Journal of Clinical and Preventive Cardiology

LANDMARK TRIALS
Year
: 2019  |  Volume : 8  |  Issue : 3  |  Page : 142--152

The challenge of optimal evaluation of low and intermediate pretest probability stable chest pain: Insights from recent randomized clinical trials


Satyanarayana Upadhyayula1, Ravi R Kasliwal2 
1 Department of Cardiology, Medanta - Mediclinic, New Delhi, India
2 Division of Clinical and Preventive Cardiology, Medanta Heart Institute, Gurgaon, Haryana, India

Correspondence Address:
Dr. Satyanarayana Upadhyayula
Consultant Cardiology, Medanta - Mediclinic, E-18 Defence Colony, New Delhi - 110 024
India

Given the wide knowledge gaps in the evaluation of patients with low and intermediate pretest probability stable chest pain and the ubiquity of noninvasive imaging the below mentioned largest, most comprehensive and timely randomized clinical trials (RCTs), provide valuable insights into risk stratification, diagnosis, management, prognostication, and outcomes. Rapid clinical assessment of patients with low/intermediate-risk stable chest pain can identify high-risk individuals. However, about 33% of patients labeled as noncardiac chest pain die from cardiovascular disease or develop acute coronary syndrome (ACS) during 5 years' follow-up. About 1.5% of patients with ACS are missed even after extensive testing leading to potential medical, legal, and psychological sequelae. As a result, clinicians have a low threshold to admit even low risk patients for prolonged expensive observation and testing leading to unnecessary admissions, false-positive test results, and unnecessary invasive downstream investigations. This scenario gives a clarion call for improving the diagnostic accuracy, risk stratification, and prognostication in low/intermediate-risk stable chest pain patients. The most common clinical scenario most of us come across is a middle-aged patient with new onset/recurrent low/intermediate-risk stable chest pain attending the emergency department (ED). Issues which are head scratching and mindboggling about this scenario is the ability of the clinician to optimally utilize the appropriate tests from the available armamentarium of functional, anatomical and biochemical diagnostic strategies (exercise electrocardiogram, stress echocardiogram, nuclear stress test, computed tomographic coronary angiography, and circulating biomarkers) to arrive at accurate diagnosis for flawless management. One of the main purposes of the article is to avoid underdiagnosis, overdiagnosis, and misdiagnosis in patients with stable chest pain. We have cherry-picked four large recent landmark RCTs to help the clinician to sharpen his clinical skills, maximize diagnostic accuracy, speed up emergent interventions, assist in surgical planning, and optimize medical therapies. Unfortunately, physical examination for determining the cause of low/intermediate-risk stable chest pain is neither sensitive nor specific to identify obstructive coronary artery disease (CAD). The four recent RCTs are as follows: (1) PROspective Multicenter Imaging Study for Evaluation of Chest Pain trial; (2) Scottish COmputed Tomography of the History, Electrocardiogram, Age, Risk factors, and initial Troponin Trial; (3) Impact on Management of the HEART Risk Score in Chest Pain Patients trial; and (4) Randomized Investigation of Chest Pain Diagnostic Strategies, Shared Decision-Making in the ED: Chest Pain Choice trial.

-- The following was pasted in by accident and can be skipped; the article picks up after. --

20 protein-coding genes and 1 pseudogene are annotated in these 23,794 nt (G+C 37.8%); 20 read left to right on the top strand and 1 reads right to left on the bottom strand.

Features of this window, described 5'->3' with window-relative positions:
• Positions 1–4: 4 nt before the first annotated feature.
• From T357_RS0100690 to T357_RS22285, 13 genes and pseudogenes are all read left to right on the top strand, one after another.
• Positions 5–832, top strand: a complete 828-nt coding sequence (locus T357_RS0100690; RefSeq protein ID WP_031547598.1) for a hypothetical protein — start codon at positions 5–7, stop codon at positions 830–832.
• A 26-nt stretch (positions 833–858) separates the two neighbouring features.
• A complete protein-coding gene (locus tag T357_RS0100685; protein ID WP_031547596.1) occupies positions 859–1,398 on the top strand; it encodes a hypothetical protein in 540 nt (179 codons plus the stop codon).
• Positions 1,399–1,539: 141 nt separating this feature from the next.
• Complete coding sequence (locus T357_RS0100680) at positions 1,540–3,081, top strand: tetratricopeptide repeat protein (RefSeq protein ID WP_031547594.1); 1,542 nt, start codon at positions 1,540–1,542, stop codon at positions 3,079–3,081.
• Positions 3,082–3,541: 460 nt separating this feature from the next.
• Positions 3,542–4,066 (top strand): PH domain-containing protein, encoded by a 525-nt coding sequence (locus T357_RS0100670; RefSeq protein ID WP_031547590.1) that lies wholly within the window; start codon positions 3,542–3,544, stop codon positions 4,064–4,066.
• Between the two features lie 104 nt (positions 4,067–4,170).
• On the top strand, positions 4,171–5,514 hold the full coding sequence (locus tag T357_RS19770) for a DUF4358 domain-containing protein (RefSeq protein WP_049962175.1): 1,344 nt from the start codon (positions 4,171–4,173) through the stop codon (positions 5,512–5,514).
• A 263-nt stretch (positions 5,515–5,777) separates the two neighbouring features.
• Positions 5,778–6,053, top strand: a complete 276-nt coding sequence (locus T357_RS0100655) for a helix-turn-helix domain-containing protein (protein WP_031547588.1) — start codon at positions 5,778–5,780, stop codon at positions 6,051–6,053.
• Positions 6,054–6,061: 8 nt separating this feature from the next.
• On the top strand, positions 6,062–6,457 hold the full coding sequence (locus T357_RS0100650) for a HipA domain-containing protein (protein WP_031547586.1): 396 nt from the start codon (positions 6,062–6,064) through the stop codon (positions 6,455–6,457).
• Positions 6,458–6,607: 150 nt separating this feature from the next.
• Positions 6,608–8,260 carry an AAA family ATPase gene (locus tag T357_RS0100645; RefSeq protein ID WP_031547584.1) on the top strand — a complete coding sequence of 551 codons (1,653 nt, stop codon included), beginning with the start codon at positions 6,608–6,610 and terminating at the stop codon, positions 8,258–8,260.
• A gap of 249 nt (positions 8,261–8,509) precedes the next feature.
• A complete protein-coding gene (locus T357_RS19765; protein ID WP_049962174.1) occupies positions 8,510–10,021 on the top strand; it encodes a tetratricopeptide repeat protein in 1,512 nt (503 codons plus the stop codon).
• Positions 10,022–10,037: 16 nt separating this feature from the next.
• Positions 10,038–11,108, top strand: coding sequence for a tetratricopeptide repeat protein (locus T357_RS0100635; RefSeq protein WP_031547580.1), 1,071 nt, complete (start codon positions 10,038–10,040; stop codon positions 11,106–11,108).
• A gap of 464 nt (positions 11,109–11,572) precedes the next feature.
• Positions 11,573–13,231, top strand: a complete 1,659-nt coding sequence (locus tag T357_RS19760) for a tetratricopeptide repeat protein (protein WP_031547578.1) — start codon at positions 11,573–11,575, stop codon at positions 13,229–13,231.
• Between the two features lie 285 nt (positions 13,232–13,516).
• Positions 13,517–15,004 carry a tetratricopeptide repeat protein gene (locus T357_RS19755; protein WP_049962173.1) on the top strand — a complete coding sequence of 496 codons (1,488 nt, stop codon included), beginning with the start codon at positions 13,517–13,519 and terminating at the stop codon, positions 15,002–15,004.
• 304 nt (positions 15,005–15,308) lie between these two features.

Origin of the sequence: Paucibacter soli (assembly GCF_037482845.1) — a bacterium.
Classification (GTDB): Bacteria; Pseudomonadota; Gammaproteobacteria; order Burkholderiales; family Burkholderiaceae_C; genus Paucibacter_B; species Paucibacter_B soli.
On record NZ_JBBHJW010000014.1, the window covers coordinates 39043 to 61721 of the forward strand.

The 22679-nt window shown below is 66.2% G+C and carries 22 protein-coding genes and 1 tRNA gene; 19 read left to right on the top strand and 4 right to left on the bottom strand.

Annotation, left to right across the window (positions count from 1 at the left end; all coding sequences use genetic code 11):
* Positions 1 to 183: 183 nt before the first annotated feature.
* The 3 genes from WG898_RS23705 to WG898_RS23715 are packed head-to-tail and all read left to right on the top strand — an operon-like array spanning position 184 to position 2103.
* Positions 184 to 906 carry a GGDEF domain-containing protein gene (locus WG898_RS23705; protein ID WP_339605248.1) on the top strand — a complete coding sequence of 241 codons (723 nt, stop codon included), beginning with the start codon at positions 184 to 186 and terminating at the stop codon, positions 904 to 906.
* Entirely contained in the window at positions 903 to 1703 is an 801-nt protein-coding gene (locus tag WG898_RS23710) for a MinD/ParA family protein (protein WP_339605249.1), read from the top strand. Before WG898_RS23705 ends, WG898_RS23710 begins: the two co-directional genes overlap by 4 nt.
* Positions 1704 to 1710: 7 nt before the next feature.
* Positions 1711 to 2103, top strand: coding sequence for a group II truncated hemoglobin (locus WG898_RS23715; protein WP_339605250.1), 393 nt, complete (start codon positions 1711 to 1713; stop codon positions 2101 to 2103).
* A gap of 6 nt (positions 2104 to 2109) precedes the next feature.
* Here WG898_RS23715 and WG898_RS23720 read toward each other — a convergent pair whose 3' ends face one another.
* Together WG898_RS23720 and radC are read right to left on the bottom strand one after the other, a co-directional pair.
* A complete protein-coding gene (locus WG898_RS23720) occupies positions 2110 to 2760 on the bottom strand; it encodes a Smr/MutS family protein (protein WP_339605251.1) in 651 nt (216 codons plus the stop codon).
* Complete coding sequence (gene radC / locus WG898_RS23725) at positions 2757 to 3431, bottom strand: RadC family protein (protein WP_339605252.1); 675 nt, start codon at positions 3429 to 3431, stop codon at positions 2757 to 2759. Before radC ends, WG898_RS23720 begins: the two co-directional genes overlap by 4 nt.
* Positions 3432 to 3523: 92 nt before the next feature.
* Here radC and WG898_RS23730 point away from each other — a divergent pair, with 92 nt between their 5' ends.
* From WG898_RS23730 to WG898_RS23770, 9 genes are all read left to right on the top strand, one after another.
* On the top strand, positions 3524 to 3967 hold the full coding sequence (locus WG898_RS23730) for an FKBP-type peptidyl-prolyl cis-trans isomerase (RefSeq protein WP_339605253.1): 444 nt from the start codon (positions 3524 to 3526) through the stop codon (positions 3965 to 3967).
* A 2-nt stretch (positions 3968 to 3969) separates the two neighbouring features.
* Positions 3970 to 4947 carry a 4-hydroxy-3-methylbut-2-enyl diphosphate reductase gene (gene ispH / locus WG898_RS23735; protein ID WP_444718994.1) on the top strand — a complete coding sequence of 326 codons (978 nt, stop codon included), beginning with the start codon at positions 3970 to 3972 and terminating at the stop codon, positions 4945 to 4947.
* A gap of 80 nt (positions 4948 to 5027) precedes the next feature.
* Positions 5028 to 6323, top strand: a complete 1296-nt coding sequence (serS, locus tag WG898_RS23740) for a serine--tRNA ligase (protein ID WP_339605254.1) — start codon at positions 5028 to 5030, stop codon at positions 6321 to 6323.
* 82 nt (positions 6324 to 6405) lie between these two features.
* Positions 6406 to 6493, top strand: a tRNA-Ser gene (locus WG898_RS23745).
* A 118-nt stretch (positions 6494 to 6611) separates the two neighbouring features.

How to cite this article:
Upadhyayula S, Kasliwal RR. The challenge of optimal evaluation of low and intermediate pretest probability stable chest pain: Insights from recent randomized clinical trials.J Clin Prev Cardiol 2019;8:142-152


How to cite this URL:
Upadhyayula S, Kasliwal RR. The challenge of optimal evaluation of low and intermediate pretest probability stable chest pain: Insights from recent randomized clinical trials. J Clin Prev Cardiol [serial online] 2019 [cited 2020 Aug 12 ];8:142-152
Available from: http://www.jcpconline.org/article.asp?issn=2250-3528;year=2019;volume=8;issue=3;spage=142;epage=152;aulast=Upadhyayula;type=0